Biotech Updates

ARS Releases Corn Lines Resistant to Diseases, Aflatoxin Contamination

October 16, 2009

Researchers from the U.S. Department of Agriculture's Agricultural Research Service (ARS), in collaboration with colleagues from the Nigeria-based International Institute for Tropical Agriculture (IITA), have released six new inbred corn lines with resistance to aflatoxin contamination. Aflatoxins are among the most potent carcinogens known to man. They are produced by species of the Aspergillus fungus, most notably A. flavus, in groundnuts, cassava, yam and corn.

"These six lines have demonstrated good resistance against aflatoxin accumulation in laboratory and field tests," says Robert Brown, ARS plant pathologist. "They have also been shown to possess other commercially desirable corn traits, including resistance to southern corn leaf blight and southern corn rust."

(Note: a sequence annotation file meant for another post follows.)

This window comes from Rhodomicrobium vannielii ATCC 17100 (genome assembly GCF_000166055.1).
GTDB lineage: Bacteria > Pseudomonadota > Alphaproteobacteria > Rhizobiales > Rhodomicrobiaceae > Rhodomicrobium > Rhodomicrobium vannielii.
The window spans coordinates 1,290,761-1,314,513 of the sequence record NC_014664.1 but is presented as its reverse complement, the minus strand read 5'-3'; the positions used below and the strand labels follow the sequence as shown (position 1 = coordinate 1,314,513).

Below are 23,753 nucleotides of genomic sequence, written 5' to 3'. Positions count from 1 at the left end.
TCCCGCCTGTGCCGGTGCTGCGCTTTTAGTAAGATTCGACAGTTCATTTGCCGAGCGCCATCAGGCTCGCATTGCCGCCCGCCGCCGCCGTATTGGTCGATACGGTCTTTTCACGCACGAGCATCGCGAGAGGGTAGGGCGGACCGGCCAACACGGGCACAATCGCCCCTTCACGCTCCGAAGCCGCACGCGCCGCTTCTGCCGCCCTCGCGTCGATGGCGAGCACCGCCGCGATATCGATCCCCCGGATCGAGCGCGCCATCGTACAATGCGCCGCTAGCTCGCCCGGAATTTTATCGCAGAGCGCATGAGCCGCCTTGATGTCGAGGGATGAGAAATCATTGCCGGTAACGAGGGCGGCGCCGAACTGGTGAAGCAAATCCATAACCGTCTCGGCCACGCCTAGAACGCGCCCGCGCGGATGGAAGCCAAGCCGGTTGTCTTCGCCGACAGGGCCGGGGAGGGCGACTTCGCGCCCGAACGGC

The hybrid corn varieties are the product of a decade long collaboration between Brown and Abebe Menkir researcher at the IITA. The collaborators first screened and then combined the top aflatoxin-resistant lines found in the U.S.  with those found in Central and West Africa.

Brown has also identified a kernel protein, PR-10, produced by the Aspergillus-resistant corn varieties. In laboratory tests, this protein was found to destroy A. flavus RNA and to inhibit fungal growth. These results show that this protein may play an important role in corn resistance against A. flavus growth and aflatoxin contamination.